One of the most absorbing, original, and inventive shows now playing in the Hollywood Fringe Festival must be The Puckwit Gang’s In Conclusion, which is so much more than the conventional courtroom drama hinted at in the title. Those aware of early Twentieth Century crime will suss out a connection to a famous murder and the sensational trial that followed.
Under the keen direction of Ben Landmesser, abetted by the extraordinary choreography of Armando Eleazar Estrada, the story of two privileged, University of Chicago college students, who plotted and executed the grizzly murder of a fourteen-year old boy, is laid out in stylized, sensual movement. When the audience enters the intimate theatre space, the cast is in place. A tall, attractively severe woman (Stefanie Rons) paces about the stage in rigid, lock-step fashion as if in preparation. Against the stage right wall, three actors are positioned and move very little. A smaller woman reads a newspaper, and two young men huddle together on a bench. A stenotype machine and a chair at stage right awaits a court reporter (Meagan Truxal).
Once the action starts, it is clear that a murder trial is taking place and that the tall woman is the prosecutor who, determined to obey the letter of law, seeks execution. The smaller woman (Kacie Rogers) is the defense attorney and fights for justice that does not include the taking of life. The story of how the two young murderers meet and become entangled is expressed by intimate, chastely erotic choreography. Christian Gnecco Quintero and Pablo Castelblanco move with extraordinary precision, twining and grappling, surging together and parting, and sometimes sitting and reading, as their contact becomes more and more intimate. The brilliant young scholars believe themselves so superior that they can get away with murder. There is tension and affection and moments of repulsion. They are brilliant.
The courtroom clash of the opposing attorneys is just as riveting, as Ms. Rogers fights for life, while Ms. Rons is determined to seen them hang, “in accordance with the law.” They are enemies in the court, but have a more friendly relationship outside. In a curious fashion, somehow in the course of action, most likely offstage, the women each develop a modest baby bump, which adds a soupçon of touching humanity to the proceedings.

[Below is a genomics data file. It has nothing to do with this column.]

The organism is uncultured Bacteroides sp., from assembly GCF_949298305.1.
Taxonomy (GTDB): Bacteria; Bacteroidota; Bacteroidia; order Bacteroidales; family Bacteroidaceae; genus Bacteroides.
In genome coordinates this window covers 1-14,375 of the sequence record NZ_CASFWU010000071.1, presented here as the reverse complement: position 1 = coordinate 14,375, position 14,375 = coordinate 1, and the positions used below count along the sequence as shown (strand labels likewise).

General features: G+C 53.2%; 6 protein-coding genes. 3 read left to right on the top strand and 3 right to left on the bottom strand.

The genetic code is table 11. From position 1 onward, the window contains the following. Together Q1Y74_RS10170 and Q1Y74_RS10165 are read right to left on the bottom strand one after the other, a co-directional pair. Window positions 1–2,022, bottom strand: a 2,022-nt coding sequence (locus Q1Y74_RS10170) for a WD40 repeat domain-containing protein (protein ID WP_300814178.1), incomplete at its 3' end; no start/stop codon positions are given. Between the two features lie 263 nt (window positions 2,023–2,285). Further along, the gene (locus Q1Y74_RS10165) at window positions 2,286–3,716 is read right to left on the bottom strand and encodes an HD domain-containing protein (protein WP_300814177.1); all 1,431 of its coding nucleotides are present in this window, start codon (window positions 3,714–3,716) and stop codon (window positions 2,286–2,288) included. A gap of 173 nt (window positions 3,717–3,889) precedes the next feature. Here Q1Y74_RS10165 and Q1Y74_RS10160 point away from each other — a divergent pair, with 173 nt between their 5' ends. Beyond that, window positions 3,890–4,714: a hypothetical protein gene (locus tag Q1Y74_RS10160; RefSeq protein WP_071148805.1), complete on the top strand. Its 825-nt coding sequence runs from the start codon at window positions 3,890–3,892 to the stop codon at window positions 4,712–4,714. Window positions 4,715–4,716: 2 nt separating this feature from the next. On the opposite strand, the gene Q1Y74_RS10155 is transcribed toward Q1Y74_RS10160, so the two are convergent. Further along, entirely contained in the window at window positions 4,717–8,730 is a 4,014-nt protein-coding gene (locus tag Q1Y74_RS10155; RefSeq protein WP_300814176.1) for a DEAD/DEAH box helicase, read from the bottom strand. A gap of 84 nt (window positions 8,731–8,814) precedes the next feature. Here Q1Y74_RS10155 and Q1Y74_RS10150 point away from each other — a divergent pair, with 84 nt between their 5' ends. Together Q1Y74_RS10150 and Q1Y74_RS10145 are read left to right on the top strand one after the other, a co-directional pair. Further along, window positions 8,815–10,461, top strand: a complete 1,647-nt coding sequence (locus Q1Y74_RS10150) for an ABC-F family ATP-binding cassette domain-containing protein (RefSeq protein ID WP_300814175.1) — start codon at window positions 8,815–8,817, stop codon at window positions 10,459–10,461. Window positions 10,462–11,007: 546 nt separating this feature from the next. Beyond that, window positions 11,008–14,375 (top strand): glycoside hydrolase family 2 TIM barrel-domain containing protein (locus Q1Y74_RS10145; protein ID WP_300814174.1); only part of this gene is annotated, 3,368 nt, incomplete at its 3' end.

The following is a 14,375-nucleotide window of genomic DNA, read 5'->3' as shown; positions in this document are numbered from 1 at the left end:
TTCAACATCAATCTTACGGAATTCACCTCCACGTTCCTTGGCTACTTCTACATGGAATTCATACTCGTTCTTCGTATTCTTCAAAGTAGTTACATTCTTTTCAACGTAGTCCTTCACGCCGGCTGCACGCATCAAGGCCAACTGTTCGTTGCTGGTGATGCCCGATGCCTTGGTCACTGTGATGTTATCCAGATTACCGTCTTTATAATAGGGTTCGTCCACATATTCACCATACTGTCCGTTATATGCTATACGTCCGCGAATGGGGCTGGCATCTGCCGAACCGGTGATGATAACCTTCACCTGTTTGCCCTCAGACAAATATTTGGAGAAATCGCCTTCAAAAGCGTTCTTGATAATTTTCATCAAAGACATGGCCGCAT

For theatrical purposes, the defendants are given the pseudonyms of Klosterman and Klein. At the end, the murder victim, who throughout has been referred to as Bobby, is identified as Robert Franks.
House lights come up and the court reporter polls the audience on life or death for the defendants. She puts it on us, just as every execution done in the name of the people is on us. A sobering moment and the perfect capstone for an extraordinary show.
The sound design by Alan Balandra is excellent and the choice of Betty Boop’s 1929 hit “I Want to Be Bad” gives the show its one moment of sardonic humor. Besides serving as court reporter, Ms. Truxel is also the stage manager.
I urge you to see this show. See it now while you can. It’s a knockout!
In Conclusion, a Puckwit Gang production, plays Sunday, June 9 at 8:00pm; Tuesday, June 11 at 8:30pm; Sunday, June 16 at 8:00pm; Sunday, June 23 at 10:00pm; Monday, June 24 at 8:30pm; Tuesday, June 25 at 6:30pm; and Thursday, June 27 at 10:30pm, at Los Angeles LGBT Center’s The Village at Ed Gould Plaza, 1125 N. McCadden Place in Los Angeles.